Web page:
possible. Each airline has a slightly different ruling on traveling
with this gear, so call or visit your airline website to check in
advance so you won’t have any surprises at the airport.
9. Pack a backpack for each person. Parents can manage children
better if they are hands-free, so purses and in-flight necessities
are best carried in an adult backpack. Kids fly quieter when
entertained, so allow them to choose their toys and to carry them.
Smaller children manage better passing through airports, airport
security, and aircraft aisles with small backpacks; bigger children
can manage small rolling bags that will fit under the seat.
10. Savvy frequent flyer parents advise bringing on the following in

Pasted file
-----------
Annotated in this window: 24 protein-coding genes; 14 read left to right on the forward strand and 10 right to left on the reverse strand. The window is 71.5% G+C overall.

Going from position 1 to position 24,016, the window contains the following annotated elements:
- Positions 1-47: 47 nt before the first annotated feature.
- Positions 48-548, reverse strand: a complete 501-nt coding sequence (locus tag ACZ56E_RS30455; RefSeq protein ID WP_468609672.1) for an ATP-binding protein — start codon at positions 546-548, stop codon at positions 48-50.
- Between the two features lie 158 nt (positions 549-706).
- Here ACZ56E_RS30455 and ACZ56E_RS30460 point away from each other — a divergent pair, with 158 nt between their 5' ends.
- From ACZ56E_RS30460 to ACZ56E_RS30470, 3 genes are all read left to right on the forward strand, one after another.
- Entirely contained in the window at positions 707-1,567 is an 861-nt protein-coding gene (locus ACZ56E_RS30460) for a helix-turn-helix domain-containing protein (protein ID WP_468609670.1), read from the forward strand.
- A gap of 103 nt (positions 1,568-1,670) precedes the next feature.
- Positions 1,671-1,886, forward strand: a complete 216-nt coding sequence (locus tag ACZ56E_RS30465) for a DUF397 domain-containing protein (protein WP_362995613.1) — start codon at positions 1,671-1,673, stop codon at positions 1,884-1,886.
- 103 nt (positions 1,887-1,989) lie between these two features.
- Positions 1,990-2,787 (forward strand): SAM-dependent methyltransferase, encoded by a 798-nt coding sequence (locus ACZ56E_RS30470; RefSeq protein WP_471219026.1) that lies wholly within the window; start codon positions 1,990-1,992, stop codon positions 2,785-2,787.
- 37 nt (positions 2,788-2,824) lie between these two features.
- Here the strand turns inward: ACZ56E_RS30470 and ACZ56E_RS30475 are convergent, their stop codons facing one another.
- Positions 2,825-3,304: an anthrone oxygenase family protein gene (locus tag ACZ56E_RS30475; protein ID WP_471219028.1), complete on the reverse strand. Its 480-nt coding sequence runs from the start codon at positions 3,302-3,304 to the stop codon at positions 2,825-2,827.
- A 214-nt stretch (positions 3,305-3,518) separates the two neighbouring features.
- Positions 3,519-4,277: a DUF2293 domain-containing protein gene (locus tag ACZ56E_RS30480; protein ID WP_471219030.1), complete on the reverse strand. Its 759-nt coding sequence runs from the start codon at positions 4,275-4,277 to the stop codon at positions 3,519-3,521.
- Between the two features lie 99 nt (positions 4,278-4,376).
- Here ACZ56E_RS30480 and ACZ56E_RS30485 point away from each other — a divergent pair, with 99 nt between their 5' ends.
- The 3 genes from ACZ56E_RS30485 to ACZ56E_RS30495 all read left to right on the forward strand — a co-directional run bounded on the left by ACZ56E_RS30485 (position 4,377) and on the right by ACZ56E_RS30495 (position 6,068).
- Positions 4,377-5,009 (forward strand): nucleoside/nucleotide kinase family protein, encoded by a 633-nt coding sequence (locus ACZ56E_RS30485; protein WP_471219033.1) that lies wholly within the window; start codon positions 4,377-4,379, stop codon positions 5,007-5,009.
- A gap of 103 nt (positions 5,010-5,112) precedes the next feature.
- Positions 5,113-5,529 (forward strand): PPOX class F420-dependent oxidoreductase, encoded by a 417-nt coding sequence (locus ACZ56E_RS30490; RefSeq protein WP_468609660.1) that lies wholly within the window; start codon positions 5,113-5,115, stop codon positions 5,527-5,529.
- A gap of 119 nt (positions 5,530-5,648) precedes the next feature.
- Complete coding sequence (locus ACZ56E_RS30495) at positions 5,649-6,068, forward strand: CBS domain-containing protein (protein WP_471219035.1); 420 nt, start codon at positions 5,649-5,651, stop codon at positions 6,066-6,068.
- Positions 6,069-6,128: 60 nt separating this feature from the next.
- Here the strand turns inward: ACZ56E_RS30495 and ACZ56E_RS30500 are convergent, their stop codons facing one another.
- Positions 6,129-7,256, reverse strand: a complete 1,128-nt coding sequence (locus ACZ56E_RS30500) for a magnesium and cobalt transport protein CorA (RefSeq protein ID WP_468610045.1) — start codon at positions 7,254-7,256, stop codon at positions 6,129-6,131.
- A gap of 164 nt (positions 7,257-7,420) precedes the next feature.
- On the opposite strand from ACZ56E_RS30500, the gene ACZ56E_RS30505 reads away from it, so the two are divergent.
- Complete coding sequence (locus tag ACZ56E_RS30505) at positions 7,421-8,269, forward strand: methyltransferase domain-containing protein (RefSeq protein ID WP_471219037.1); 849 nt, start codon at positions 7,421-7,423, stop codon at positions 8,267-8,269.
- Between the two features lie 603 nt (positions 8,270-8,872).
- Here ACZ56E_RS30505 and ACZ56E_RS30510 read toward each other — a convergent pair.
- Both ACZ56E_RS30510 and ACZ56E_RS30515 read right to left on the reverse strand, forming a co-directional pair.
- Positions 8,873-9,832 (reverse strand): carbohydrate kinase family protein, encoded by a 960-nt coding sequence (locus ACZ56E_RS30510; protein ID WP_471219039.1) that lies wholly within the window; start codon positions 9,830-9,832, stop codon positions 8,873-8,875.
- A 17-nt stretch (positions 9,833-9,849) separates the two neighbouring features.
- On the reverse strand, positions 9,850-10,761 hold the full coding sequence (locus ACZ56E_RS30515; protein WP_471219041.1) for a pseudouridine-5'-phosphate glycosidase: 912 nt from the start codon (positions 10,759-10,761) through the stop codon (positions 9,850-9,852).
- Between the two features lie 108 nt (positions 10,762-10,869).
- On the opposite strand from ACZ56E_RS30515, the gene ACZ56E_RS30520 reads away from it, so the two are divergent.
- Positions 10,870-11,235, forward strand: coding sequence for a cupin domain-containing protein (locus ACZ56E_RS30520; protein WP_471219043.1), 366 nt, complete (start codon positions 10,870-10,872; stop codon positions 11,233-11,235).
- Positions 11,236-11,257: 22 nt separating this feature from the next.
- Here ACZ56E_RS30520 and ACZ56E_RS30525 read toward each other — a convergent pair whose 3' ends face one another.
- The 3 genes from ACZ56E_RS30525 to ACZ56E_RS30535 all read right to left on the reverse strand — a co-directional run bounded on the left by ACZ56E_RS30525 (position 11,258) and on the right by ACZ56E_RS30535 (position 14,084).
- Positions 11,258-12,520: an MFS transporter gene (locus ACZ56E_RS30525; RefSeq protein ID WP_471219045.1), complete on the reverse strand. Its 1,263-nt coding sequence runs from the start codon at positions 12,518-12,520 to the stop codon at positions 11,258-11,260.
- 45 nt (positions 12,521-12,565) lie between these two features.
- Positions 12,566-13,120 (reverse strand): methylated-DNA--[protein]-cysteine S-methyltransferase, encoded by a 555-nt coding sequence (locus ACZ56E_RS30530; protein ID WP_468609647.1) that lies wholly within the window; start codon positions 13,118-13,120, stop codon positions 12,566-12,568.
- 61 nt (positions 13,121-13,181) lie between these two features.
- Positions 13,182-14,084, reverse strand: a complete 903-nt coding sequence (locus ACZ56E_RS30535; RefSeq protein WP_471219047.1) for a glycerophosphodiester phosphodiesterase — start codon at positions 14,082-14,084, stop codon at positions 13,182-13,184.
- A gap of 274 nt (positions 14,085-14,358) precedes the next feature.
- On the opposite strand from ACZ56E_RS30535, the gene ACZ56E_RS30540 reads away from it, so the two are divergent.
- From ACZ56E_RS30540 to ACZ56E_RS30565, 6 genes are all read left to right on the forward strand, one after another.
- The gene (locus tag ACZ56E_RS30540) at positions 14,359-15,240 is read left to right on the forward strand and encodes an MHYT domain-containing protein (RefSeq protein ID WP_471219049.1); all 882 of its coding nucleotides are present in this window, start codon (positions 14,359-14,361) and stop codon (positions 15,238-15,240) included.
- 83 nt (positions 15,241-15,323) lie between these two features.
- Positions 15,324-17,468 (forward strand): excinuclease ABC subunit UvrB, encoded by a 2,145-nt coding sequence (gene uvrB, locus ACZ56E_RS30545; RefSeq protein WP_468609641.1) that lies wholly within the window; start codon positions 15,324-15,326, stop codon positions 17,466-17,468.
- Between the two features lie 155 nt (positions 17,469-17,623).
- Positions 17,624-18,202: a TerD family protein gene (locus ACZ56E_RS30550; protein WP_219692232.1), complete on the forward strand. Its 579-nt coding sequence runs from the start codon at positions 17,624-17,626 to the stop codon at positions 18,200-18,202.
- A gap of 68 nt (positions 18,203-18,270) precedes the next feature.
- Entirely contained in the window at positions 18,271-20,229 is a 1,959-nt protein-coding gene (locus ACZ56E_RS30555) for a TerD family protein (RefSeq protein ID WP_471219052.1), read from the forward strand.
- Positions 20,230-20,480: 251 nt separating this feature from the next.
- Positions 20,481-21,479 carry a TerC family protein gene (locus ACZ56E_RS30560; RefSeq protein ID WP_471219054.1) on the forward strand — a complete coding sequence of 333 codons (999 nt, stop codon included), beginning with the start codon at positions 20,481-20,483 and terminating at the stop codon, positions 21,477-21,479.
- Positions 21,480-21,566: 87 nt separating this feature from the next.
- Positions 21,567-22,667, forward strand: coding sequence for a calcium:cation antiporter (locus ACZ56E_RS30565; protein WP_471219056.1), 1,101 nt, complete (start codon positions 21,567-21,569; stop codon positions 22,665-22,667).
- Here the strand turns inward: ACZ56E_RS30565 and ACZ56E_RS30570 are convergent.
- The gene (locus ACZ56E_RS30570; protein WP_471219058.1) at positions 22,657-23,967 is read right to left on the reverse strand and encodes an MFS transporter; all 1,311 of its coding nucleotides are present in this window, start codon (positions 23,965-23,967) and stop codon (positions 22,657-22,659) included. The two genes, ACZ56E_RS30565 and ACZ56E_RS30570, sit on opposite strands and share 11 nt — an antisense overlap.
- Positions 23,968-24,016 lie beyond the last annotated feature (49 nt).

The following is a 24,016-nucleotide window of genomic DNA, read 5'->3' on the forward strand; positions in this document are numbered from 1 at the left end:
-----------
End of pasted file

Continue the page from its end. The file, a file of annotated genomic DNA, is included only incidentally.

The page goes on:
your child’s carry-on:
• Gameboys, games and extra batteries and travel-sized games • Books
(thin paperbacks are best!) and/or coloring/activity books and
crayons • Portable DVD player (however battery length is usually
only about 3 hours) • Pajamas and slippers for a long flight (if
comfortable, children are more likely to sleep) • Hard candies to
suck on, water or juice to combat pressure changes during take off
and landing • Anything your child must have such as a favorite
blanket or bunny.
Packing light will spare your back and your budget and minimize
baggage hassles. Plan ahead, take less, and have a great vacation!
Mexico, Canada to U.S.
Passport Now Required
Stricter Passport Rules Go Into Effect at Border